Have you heard The Goldberg Variations? They are one of the more fascinating compositions within classical music. Written by Bach in 1741, it is a body of work that has remained tremendously popular within the classical idiom despite its length of 80 or so minutes and is one of very few compositions that was published during Bach’s lifetime. It is widely considered to be one of the most important examples of the variation form. Variations begin by stating a theme. From there the writer uses a basic core structure, typically centered around a bass line, to create variations on that theme.
It is widely believed that The Goldbergs were based on, or even a one-upsman response to Handel’s Chaccone with Variations In G Major written eight years before in 1733. A chaconne is a type of musical composition popular in the baroque era when it was frequently used as a vehicle for variation on a repeated short harmonic progression, often involving a fairly short repetitive bass-line (ground bass), which offered a compositional outline for variation, decoration, figuration and melodic invention. The ground bass typically descends stepwise from the tonic (G) to the dominant pitch of the scale around which the variation is centered. Bach’s work is also in G but the similarities don’t stop there. The most striking one is that it is built around the same eight bass tones – the eight whole tones of the G major scale.
The Goldberg Variations begins with an initial melody, the Aria, followed by 30 short but brilliant variations built on the eight notes Bach appears to have borrowed directly from Handel’s Charccone. In the final variation Bach returns to that first, quiet and lovely melody as if to restate from whence he came. There’s nothing facile or formulaic about the variations. Each is extremely well thought out. As a body of music the thing that is perhaps most fascinating is just how much variation Bach is capable of within the structure, far exceeding Handel in every way. One of the most beautiful things about The Goldbergs is that Bach uses it as a canvas in which to draw a seemingly infinite world of possibility.
Bach uses the variations to explore wildly diverse styles of music including French overture, different styles of dances; he explores emotions from joy to lament; sizes from largest to smallest. Variation 12 exudes sheer joy while within variation 13 you can feel the bitter sweetness of romance.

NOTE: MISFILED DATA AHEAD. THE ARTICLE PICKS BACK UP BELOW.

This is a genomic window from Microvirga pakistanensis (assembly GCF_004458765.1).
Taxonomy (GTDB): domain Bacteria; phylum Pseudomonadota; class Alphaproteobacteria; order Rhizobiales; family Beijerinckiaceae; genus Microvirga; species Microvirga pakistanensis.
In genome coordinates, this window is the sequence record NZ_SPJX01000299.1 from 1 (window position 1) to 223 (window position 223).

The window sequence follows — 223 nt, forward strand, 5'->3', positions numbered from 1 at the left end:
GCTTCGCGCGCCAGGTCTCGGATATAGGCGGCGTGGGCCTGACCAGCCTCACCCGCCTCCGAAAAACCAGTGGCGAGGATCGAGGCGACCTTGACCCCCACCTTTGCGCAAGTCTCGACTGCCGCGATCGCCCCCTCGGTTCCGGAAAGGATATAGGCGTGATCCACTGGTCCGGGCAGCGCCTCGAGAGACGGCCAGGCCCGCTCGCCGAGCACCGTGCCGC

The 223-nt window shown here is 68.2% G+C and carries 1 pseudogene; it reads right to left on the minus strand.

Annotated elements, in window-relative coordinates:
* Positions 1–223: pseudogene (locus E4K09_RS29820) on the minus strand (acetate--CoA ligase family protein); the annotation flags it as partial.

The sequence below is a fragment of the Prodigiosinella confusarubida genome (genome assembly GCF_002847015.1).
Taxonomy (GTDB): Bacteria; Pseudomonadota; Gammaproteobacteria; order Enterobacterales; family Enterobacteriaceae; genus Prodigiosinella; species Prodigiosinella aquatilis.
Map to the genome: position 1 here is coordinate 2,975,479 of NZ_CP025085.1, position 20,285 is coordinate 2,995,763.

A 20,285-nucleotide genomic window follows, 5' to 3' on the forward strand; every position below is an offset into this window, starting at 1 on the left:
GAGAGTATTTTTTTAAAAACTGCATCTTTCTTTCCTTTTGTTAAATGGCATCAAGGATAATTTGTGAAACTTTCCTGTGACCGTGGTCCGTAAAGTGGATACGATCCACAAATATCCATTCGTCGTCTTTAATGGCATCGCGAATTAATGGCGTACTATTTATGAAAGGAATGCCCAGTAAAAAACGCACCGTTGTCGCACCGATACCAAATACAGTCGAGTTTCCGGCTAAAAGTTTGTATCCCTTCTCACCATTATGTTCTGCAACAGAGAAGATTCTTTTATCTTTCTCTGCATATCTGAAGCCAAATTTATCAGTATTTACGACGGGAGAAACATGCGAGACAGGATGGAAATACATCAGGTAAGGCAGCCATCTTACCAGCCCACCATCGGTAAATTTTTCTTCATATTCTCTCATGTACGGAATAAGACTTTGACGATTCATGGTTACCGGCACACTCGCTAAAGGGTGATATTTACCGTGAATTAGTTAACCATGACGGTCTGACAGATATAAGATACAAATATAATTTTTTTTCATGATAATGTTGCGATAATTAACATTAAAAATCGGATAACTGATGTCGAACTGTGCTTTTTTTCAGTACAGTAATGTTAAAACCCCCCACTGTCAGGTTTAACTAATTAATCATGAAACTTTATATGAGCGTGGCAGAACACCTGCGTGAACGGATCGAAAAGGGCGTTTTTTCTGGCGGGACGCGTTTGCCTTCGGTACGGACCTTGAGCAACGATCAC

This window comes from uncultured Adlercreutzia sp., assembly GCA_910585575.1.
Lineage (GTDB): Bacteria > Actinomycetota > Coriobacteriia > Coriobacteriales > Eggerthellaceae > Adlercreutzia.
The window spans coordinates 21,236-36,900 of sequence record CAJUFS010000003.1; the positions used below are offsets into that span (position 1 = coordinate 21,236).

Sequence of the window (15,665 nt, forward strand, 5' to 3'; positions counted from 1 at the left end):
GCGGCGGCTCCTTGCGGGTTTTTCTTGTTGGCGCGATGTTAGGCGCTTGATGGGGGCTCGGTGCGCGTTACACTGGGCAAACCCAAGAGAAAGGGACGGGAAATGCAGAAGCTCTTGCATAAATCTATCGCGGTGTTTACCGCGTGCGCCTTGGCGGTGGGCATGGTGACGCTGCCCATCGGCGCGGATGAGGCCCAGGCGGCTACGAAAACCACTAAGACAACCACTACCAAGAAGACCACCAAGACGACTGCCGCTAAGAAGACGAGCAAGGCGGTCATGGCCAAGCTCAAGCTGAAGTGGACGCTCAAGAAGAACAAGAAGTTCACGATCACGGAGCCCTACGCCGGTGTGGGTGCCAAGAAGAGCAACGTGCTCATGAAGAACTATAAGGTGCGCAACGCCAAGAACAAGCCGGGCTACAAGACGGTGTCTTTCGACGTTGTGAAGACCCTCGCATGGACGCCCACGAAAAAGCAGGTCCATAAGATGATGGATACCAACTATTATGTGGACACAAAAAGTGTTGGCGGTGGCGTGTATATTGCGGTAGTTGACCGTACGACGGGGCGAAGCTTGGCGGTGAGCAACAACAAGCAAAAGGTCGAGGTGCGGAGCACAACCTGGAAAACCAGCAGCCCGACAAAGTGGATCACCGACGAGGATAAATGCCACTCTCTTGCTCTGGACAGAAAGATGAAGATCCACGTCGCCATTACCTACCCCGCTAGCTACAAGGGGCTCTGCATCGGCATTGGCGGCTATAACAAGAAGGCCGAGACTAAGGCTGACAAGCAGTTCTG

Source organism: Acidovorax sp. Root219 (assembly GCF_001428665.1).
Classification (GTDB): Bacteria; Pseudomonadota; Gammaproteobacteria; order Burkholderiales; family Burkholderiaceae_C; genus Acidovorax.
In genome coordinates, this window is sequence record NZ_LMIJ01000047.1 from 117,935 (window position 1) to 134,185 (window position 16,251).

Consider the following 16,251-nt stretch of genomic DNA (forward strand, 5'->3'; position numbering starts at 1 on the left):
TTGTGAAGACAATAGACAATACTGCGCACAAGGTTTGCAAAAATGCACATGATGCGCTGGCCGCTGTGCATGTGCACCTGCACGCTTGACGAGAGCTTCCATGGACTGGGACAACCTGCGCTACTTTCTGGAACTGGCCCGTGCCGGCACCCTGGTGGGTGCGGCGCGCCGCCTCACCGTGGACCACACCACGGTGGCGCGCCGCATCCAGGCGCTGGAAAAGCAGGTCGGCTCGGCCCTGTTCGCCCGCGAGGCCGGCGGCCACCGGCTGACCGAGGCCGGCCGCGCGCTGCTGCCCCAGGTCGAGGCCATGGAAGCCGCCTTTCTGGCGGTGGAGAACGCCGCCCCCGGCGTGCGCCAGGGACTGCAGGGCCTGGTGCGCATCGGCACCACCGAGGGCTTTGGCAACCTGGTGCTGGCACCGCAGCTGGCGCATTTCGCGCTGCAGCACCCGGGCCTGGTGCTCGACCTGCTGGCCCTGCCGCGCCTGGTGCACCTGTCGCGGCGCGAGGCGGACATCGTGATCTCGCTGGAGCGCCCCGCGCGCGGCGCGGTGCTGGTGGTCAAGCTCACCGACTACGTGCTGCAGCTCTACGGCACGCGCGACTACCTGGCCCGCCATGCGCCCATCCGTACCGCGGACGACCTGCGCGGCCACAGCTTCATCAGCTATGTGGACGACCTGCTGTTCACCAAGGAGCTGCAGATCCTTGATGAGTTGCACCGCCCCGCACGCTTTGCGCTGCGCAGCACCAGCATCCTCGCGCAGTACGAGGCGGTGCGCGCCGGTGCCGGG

Variation 18 sounds as if it is a childlike musical exercise. It is a canon of the sixth. That means that the emphasized tone of the scale is the sixth tone. For the key of G that is E. It is profoundly simple. It begins, like most of the variations, with the first four notes of the G major scale in a descending pattern. It stands in stark contrast to other variations.
Variation 25, for example, is one of the most haunting and harmonically challenging variations. While most of the variations are in G major there are three that are in G minor; variation 25 is one of them. Handel allowed himself only eight bass notes in his variations. Bach started with that same concept and in all but three of the variations followed it. Here he expanded on it by exploring the chromatic notes between the eight major tones. Instead of beginning variation 25 with the four major bass note descending pattern, Bach introduces sophisticated harmonic elements into the bass line. Some of them are pretty shocking – F can well be considered the most dissonant, transgressive note to G – strike the two keys together on a piano to see what I mean; yet there it is as the second note of the bass line. E flat is also in the bass line. Bach even intentionally emphasizes those odd note combinations in this variation as if to play up their dissonance when isolated but also their appropriateness to the greater piece when heard in context.
Bach expanded upon what Handel had done, not only within the form but by breaking the form in a few instances. By using these more sophisticated, even shocking bass choices Bach established a feeling and mood that is well beyond what could be done with strict adherence to Handel’s eight note form. Indeed variation 25 sounds like deep despair. By straying one tenth of the time Bach introduces a deeper level of interest and meaning. Most importantly though all thirty variations when considered as a whole create a logical, and beautiful body of work that spans the extremes of emotion – much like life itself.
Technical explanations aside it is clear to me why the Goldberg Variations have attained such lasting prestige in classical music – because they are beautiful. Each one is rich in beauty and despite being based on the same, somewhat simple bass notes, they draw a compendium of emotion. So it is in life. We are capable of forming the most varied compositions while using the same simple underpinnings – values, loves, desires, our limitations. Life, advancing from one variation to another; occasionally straying into almost illogical despair, combining unthinkable notes, marching through rudimentary instruction, and advancing into impossible joy, ultimately combines to form a most beautiful body of work that spans the extremes of emotion.
Note: To hear The Goldberg Variations search Spotify for “Glenn Gould Bach Goldberg Variations”. Gould was obsessed with the piece, recording it twice – once in 1955 and again in 1981. The piece was originally written for harpsichord but contemporary performances are on piano.
By Clay Konnor